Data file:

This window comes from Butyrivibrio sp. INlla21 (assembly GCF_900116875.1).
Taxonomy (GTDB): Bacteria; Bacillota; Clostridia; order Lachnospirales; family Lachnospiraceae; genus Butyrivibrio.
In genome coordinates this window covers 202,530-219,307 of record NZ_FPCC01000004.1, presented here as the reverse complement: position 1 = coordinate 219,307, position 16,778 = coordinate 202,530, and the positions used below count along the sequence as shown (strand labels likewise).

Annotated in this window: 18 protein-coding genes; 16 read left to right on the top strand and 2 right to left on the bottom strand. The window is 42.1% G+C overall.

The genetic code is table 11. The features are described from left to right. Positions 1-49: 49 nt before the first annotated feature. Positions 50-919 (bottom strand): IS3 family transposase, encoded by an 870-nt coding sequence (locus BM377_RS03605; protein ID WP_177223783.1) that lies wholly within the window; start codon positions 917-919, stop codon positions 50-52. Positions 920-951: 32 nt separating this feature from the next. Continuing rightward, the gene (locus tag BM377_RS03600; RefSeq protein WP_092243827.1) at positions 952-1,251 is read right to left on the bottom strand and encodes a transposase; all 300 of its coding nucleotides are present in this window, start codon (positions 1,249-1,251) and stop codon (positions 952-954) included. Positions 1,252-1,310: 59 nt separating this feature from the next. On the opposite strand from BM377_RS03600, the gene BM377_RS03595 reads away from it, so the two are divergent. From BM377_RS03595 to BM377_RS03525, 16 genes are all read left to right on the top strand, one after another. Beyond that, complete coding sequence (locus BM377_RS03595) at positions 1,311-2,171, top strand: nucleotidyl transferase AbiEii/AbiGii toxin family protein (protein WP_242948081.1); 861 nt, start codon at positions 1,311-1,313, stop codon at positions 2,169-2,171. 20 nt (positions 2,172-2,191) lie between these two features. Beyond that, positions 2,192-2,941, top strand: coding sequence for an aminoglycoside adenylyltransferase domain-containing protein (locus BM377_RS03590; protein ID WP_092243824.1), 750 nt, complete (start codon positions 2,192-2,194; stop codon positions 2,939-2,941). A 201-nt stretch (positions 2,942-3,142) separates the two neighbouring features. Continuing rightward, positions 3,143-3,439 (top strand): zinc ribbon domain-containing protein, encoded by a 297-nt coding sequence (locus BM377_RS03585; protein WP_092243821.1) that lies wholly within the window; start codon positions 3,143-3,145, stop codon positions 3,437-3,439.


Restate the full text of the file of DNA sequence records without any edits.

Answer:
This window comes from Butyrivibrio sp. INlla21 (assembly GCF_900116875.1).
Taxonomy (GTDB): Bacteria; Bacillota; Clostridia; order Lachnospirales; family Lachnospiraceae; genus Butyrivibrio.
In genome coordinates this window covers 202,530-219,307 of record NZ_FPCC01000004.1, presented here as the reverse complement: position 1 = coordinate 219,307, position 16,778 = coordinate 202,530, and the positions used below count along the sequence as shown (strand labels likewise).

Annotated in this window: 18 protein-coding genes; 16 read left to right on the top strand and 2 right to left on the bottom strand. The window is 42.1% G+C overall.

The genetic code is table 11. The features are described from left to right. Positions 1-49: 49 nt before the first annotated feature. Positions 50-919 (bottom strand): IS3 family transposase, encoded by an 870-nt coding sequence (locus BM377_RS03605; protein ID WP_177223783.1) that lies wholly within the window; start codon positions 917-919, stop codon positions 50-52. Positions 920-951: 32 nt separating this feature from the next. Continuing rightward, the gene (locus tag BM377_RS03600; RefSeq protein WP_092243827.1) at positions 952-1,251 is read right to left on the bottom strand and encodes a transposase; all 300 of its coding nucleotides are present in this window, start codon (positions 1,249-1,251) and stop codon (positions 952-954) included. Positions 1,252-1,310: 59 nt separating this feature from the next. On the opposite strand from BM377_RS03600, the gene BM377_RS03595 reads away from it, so the two are divergent. From BM377_RS03595 to BM377_RS03525, 16 genes are all read left to right on the top strand, one after another. Beyond that, complete coding sequence (locus BM377_RS03595) at positions 1,311-2,171, top strand: nucleotidyl transferase AbiEii/AbiGii toxin family protein (protein WP_242948081.1); 861 nt, start codon at positions 1,311-1,313, stop codon at positions 2,169-2,171. 20 nt (positions 2,172-2,191) lie between these two features. Beyond that, positions 2,192-2,941, top strand: coding sequence for an aminoglycoside adenylyltransferase domain-containing protein (locus BM377_RS03590; protein ID WP_092243824.1), 750 nt, complete (start codon positions 2,192-2,194; stop codon positions 2,939-2,941). A 201-nt stretch (positions 2,942-3,142) separates the two neighbouring features. Continuing rightward, positions 3,143-3,439 (top strand): zinc ribbon domain-containing protein, encoded by a 297-nt coding sequence (locus BM377_RS03585; protein WP_092243821.1) that lies wholly within the window; start codon positions 3,143-3,145, stop codon positions 3,437-3,439.